According to Sadler (1989), Hattie and Timperley (2007), feedback is considered to be an information whose purpose is to reduce the gap between “how it is” and “how it should be”. For example, when a teacher or a colleague gives information about a student’s work, or about the given answer (either verbal or as a written answer), it helps the student to be aware of his/ her knowledge level and about how comprehensible they are, so that the student can achieve efficiency regarding his/ her working tasks.

Hattie and Timperley (2007) argued that feedback can be linked to the answer of the three following questions:

1. “Where am I going?” (What are the goals?): when students understand their goals and how they can be achieved, then the feedback offered is more powerful. Without such an understanding, this feedback is confusing, disorienting and tends to be focused on the student, not on the student’s task/ activity.

2. “How am I going?” (What steps do I need to take in order to achieve my purpose?): this question implies feedback related to certain expected standards, to past performances and/ or to the success or the failure obtained at a certain working task.

3. “Where to next?” (What kind of activities do I have to do in order to make satisfying progress?) This feedback can help the student choose with more perspicacity future challenges, to self-adjust his/her learning process, to attentively select his/her strategies and processes in order to cope more efficiently.

In order to be effective, feedback related to the formative evaluation has to possess the following characteristics:

  • To be offered immediately: feedback is more effective if it is provided timely, because the students can remember how they tackled each task (Race, 2006).

  • To be motivational: feedback may have a positive or a negative effect upon the student’s motivation and self-esteem. This affects student’s personal feelings, which in turn, affect the student’s involvement in the learning process (Juwah et al., 2004).

  • To be individualized: each student has his own weaknesses and strengths. So, to be efficient and to allow students to improve their skills, feedback has to be personalized and adapted to the student’s strong and weak points (Hatziapostolou & Paraskakis, 2010).

  • To be manageable: feedback has to be sufficiently comprehensible in order to assure that the students manage to identify their strengths and weaknesses. Therefore, feedback should be easy to manage, to allow students to understand it easily and to benefit from it (Race, 2006).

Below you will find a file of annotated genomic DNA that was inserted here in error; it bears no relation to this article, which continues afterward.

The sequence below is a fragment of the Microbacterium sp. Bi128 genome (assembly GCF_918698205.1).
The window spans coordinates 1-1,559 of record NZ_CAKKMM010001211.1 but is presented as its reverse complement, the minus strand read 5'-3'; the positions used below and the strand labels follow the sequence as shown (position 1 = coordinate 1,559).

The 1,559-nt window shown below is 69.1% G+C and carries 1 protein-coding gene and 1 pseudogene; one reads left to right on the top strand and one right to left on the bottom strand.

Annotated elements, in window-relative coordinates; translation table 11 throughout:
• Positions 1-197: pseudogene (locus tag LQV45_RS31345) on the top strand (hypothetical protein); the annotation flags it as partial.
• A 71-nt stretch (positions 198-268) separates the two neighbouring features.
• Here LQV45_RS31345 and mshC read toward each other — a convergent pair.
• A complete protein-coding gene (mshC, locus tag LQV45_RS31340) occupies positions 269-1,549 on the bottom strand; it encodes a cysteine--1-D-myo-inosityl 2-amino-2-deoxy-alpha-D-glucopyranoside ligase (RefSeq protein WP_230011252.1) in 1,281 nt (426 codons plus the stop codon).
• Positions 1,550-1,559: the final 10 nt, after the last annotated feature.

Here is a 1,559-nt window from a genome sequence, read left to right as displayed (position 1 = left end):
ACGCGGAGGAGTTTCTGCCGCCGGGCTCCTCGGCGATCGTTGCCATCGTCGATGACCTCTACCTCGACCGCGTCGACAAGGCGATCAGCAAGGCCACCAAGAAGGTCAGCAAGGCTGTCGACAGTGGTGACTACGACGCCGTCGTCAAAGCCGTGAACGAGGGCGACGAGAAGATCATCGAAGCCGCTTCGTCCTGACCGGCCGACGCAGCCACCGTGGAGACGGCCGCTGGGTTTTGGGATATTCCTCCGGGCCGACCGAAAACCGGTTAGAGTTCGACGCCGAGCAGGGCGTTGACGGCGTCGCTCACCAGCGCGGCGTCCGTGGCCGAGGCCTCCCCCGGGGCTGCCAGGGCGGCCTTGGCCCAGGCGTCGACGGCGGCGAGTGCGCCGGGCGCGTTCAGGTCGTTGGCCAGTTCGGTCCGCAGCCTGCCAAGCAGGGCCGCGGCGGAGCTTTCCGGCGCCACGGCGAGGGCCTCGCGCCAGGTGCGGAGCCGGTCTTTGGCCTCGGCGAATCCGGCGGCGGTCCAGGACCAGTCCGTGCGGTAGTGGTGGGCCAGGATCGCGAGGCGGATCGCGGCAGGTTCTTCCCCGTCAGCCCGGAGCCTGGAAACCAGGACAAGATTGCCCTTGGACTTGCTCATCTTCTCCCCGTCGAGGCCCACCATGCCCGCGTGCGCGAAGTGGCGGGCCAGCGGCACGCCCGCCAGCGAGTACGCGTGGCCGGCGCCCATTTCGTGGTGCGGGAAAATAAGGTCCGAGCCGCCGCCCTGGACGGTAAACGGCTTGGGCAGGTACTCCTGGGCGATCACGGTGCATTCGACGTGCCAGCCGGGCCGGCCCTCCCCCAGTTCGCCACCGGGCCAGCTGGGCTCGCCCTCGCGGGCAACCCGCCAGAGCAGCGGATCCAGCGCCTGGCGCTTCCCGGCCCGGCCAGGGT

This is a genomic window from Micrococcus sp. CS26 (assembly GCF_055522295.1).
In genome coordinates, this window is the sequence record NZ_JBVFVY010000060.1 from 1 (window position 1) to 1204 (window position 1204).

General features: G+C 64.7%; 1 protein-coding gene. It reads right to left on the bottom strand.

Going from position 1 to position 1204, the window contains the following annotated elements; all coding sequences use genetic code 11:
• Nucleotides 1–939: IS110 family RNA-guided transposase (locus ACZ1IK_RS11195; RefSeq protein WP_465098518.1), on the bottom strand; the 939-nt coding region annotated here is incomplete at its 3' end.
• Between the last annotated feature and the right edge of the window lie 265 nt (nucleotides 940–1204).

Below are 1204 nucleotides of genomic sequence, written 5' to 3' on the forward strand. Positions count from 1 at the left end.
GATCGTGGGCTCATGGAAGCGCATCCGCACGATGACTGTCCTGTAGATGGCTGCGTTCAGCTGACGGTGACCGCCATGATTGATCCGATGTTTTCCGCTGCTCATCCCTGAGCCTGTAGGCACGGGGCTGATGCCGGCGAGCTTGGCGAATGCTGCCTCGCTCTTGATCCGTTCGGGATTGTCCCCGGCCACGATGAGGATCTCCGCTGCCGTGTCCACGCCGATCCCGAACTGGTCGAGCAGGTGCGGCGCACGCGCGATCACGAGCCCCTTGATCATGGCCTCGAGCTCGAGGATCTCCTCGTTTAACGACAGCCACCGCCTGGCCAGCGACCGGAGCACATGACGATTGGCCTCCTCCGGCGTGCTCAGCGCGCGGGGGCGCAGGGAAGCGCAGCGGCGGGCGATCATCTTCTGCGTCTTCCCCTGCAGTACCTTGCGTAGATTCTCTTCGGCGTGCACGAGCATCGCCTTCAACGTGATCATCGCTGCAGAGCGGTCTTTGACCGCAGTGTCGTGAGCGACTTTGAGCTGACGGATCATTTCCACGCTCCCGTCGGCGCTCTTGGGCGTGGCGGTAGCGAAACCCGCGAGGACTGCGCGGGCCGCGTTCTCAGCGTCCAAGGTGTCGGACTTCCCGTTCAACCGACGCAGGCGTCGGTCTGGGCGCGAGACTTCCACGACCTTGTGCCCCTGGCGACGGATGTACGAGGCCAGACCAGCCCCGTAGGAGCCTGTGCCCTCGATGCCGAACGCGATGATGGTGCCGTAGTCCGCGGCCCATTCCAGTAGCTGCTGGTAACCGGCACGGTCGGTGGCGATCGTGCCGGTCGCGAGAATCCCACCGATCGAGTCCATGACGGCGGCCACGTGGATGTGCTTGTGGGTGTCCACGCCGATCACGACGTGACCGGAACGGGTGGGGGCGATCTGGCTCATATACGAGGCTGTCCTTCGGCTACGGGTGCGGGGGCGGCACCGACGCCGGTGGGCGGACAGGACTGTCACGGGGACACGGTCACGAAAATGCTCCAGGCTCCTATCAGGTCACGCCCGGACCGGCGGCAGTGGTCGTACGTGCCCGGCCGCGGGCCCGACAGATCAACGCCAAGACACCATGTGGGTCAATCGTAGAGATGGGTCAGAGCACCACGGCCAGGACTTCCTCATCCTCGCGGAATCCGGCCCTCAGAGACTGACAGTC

• To be directly related to the evaluation criteria/ to the learning results: the evaluation criteria encompass what the students had to accomplish, the feedback offered by schoolteachers should help the student to identify his/her knowledge deficiency and should help the students to analyse their errors and specific preconceptions (Yorke, 2003).

In addition to these features, Opre et al. (2015) sustained that if the following conditions are met, feedback can be an efficient instrument in motivating students’ learning behavior:

  • Feedback must be offered in a relatively short time frame from the end of the task.

  • Feedback must be related to one criterion, respectively to a competence level which should be achieved, not to an excellence standard.

  • Feedback has to be corrective, to offer an explanation regarding errors and strategies aimed at improving performance.

Usually, students with a positive mindset perceive feedback as a growing opportunity, meanwhile students with a negative mindset can be discouraged (Gollwitzer & Sheeran, 2006; Hatziapostolou & Paraskakis, 2010).

Feedback can serve different functions depending on the particular learning perspective under which it is viewed and the underlying assumptions about the learning context on which research in these areas are based (see table 01 ).

Table 1 -
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Hattie and Timperley (2007) suggested that feedback can help students “reduce discrepancies between the level of understanding, actual performances and learning goals”, through their commitment to one of the four different levels of feedback function.

At the first level, feedback can involve students in the task level, for example by providing information related to solving a problem correctly (for example: explaining restrictions and demonstrating their unreliability). This type of feedback is most frequently used in the classrooms (Sheen, 2004) and the majority of teachers and students perceive it as corrective feedback (Peterson & Irving, 2008).

At the second level, feedback can also be followed at the process level, for example by providing certain task processing strategies and offering clues to help students find certain information (for example: “You could show why the test was fair, by highlighting the control variables”). This type of feedback can lead to alternative processing, reducing cognitive load, providing strategies for detecting errors, reassessing one’s approach with the purpose of looking for useful and relevant information, and for engaging in task completion strategies.

At the third level, feedback at the self-regulation level, includes skills related to self-evaluation, expanding effort in task engagement or the seeking of additional information related to the feedback provided (an example: “What would happen if…?”). This kind of feedback can boost confidence and helps students engage further in tasks, it provides conditional knowledge in the form of reflective questions, it helps create internal feedback pertaining to their success or failure.

At the last level, feedback can be seen as directed to one’s self, which in the majority of cases doesn’t provide information about the ways of improving the task’s performance (an example: “You did a great job!”).

Certain studies (Hyland & Hyland, 2006; Kessels et al., 2008) have demonstrated that feedback offered to students by teachers, with or without praise, have led to lower engagement and effort, and a high level of confusion and discouragement, respectively.